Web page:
Background. On April 1, 2009, the federal cigarette excise tax increased from 39 cents to $1.01 per pack. Methods. This study describes call volumes to 16 state quitlines, characteristics of callers and cessation outcomes before and after the tax. Results. Calls to the quitlines increased by 23.5% in 2009 and more whites, smokers 25 years of age, smokers of shorter duration, those with less education, and those who live with smokers called after (versus before) the tax. Quit rates at 7 months did not differ before versus after tax. Conclusions. Descriptive analyses revealed that the federal excise tax on cigarettes was associated with increased calls to quitlines but multivariate analyses revealed no difference in quit rates. However, more callers at the same quit rate indicates an increase in total number of successful quitters. If revenue obtained from increased taxation on cigarettes is put into cessation treatment, then it is likely future excise taxes would have an even greater effect. Copyright © 2012 Terry Bush et al.
Zhang L.,Centers for Disease Control and Prevention |
Vickerman K.,Alere Inc |
Malarcher A.,Centers for Disease Control and Prevention |
Mowery P.,Biostatistics Inc
Nicotine and Tobacco Research | Year: 2014
Introduction: From March 19 through June 10, 2012, the Centers for Disease Control and Prevention launched the first federally funded National Tobacco Education Campaign: Tips From Former Smokers (Tips). This study examined the campaign's impact on quitline callers' intermediate cessation outcomes. Methods: We used quitline data from 23 states to examine changes in enrollment, service utilization, quit attempts, and selfreported quitting for 7 days or longer during Tips versus a similar time period in 2011. We used multivariate models to examine the relationship between Tips exposure (measured as gross rating points [GRPs]) and cessation outcomes during the campaign in 2012. We also assessed whether the Tips campaign's impact differed by state tobacco control funding. Results: Compared with similar weeks in 2011, the number of quitline callers and callers who received counseling and/or nicotine replacement therapies increased by 88.6% (48,738 in 2011 vs. 91,911 during Tips) and 70.8% (40,546 in 2011 vs. 69,254 during Tips), respectively. Greater numbers of callers reported having made 24-hr quit attempts or quitting for 7 days or longer during the campaign. Higher Tips campaign GRPs were positively associated with quit attempts and with quitting for 7 days or longer among persons from states with higher tobacco control funding. In states with lower funding, the highest GRP group (2,000+ GRPs) had lower levels of cessation compared with the middle GRP group (1,200-1,999 GRPs). Conclusions: An evidence-based national tobacco education campaign with adequate reach and frequency can lead to substantial increases in quitline use and, to a lesser degree, intermediate cessation outcomes.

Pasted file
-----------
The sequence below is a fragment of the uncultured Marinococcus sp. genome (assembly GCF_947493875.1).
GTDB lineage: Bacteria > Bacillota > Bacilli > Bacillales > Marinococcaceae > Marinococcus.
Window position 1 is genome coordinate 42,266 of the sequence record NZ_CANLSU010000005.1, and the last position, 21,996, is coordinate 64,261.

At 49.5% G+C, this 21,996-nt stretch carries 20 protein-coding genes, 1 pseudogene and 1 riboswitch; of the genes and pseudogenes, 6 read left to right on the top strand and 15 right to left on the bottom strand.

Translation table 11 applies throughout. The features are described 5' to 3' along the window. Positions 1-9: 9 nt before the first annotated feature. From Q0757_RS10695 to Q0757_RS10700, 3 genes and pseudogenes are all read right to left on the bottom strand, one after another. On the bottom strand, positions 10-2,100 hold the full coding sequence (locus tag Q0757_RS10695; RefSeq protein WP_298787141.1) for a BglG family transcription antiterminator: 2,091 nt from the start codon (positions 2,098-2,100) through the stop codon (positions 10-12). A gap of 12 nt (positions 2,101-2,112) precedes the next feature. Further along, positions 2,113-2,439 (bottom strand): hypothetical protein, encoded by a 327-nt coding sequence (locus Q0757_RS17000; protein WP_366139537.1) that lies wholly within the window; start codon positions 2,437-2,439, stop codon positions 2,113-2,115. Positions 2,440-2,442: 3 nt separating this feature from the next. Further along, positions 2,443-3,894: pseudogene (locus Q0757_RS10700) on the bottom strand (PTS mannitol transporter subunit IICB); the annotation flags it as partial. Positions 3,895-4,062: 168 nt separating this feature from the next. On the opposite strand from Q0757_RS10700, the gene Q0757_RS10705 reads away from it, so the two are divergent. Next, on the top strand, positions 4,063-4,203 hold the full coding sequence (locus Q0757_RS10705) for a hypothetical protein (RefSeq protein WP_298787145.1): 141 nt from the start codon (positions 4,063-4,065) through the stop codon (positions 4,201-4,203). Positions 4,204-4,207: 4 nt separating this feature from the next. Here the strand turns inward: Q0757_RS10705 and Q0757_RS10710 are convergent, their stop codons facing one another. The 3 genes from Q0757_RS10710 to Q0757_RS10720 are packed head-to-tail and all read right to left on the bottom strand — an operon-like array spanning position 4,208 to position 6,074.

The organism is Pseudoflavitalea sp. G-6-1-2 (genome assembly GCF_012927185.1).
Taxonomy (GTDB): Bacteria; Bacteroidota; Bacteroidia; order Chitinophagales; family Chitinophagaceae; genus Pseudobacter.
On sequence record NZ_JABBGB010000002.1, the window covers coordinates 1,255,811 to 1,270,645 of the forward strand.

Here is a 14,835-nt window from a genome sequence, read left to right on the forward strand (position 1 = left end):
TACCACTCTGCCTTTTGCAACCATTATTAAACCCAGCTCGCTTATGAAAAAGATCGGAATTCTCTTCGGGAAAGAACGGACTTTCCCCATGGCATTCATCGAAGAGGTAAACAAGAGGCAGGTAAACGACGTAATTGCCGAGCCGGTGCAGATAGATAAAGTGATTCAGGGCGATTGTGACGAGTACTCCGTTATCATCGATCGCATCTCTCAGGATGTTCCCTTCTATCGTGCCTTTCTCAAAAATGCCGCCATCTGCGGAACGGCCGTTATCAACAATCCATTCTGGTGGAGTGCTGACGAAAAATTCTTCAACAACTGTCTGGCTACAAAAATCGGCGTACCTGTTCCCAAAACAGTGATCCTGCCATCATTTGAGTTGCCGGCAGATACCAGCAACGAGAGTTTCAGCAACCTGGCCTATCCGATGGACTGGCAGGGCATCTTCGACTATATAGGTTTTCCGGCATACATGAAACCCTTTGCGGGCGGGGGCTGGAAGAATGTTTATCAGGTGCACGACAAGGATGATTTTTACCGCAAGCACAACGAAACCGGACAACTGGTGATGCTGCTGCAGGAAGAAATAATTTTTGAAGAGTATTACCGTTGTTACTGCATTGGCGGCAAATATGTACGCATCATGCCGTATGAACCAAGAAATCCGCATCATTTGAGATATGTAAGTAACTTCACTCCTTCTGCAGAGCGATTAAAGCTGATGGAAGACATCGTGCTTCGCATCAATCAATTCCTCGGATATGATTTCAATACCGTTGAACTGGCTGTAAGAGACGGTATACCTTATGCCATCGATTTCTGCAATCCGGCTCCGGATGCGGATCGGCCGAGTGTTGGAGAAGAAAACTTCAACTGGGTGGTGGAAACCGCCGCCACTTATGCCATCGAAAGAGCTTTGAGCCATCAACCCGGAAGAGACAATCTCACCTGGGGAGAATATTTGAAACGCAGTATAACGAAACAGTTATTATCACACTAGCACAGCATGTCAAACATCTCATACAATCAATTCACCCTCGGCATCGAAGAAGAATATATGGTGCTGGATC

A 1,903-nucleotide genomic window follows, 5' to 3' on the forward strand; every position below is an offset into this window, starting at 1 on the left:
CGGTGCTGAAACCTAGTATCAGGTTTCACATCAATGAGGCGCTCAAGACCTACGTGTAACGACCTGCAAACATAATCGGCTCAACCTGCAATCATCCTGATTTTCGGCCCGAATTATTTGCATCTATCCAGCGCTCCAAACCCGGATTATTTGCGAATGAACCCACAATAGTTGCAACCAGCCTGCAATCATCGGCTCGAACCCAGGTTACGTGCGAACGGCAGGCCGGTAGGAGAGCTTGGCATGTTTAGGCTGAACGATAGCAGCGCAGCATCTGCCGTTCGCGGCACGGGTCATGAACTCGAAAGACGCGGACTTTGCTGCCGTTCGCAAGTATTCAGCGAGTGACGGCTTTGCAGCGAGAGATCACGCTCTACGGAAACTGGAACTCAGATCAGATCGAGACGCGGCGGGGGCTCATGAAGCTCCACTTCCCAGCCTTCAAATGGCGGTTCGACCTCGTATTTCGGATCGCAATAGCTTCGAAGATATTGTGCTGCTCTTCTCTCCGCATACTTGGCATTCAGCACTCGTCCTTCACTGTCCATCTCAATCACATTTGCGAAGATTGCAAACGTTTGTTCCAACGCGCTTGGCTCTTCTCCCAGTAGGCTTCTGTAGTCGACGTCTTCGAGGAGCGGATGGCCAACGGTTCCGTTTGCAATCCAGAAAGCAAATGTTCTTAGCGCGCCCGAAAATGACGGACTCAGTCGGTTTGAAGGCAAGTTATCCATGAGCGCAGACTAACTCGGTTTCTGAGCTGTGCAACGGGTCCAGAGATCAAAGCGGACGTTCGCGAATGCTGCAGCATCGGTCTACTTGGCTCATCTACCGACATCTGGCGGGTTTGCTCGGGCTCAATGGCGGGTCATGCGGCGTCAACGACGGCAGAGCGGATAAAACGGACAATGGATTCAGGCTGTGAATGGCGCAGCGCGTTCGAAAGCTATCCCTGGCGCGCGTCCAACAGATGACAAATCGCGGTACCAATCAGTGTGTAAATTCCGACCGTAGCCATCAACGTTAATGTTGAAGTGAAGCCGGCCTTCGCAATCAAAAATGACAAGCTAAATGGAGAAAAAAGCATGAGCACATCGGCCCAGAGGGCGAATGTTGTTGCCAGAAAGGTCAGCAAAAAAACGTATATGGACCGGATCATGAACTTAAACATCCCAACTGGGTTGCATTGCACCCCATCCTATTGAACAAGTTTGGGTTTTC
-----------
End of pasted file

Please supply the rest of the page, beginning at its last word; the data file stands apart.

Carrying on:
Caraballo R.S.,Centers for Disease Control and Prevention |
Holiday D.B.,Rti International |
Stellman S.D.,Columbia University |
Mowery P.D.,Biostatistics Inc |
And 6 more authors.
Cancer Epidemiology Biomarkers and Prevention | Year: 2011
Background: The Food and Drug Administration (FDA) is examining options for regulating menthol content in cigarettes. There are many pharmacologic properties of menthol that may facilitate exposure to tobacco smoke, and it has been suggested that the preference for menthol cigarettes in black smokers accounts for their higher cotinine levels. Objective: To assess cigarettes smoked per day-adjusted cotinine levels in relation to smoking a menthol or nonmenthol cigarette brand among non-Hispanic black and white U.S. adult smokers under natural smoking conditions. Method: Serum cotinine concentrations were measured in 1,943 smokers participating in the 2001 to 2006 National Health and Nutrition Examination Surveys (NHANES). The effect of smoking a menthol brand on cigarettes smoked per day-adjusted serum cotinine levels in these two populations was modeled by adjusting for sex, age, number of smokers living in the home, body weight, time since last smoked, and FTC (Federal Trade Commission)-measured nicotine levels. The 8- or 12-digit Universal Product Code (UPC) on the cigarette label was used to determine the cigarette brand and whether it was menthol. Results: Smoking a menthol cigarette brand versus smoking a nonmenthol cigarette brand was not associated (P ≥ 0.05) with mean serum cotinine concentration in either black or white smokers. Conclusions: The higher levels of cotinine observed in black smokers compared with white smokers are not explained by their higher preference for menthol cigarette brands. Impact: Further studies like ours are needed to improve our ability to understand health consequences of future changes in tobacco product design. ©2011 AACR.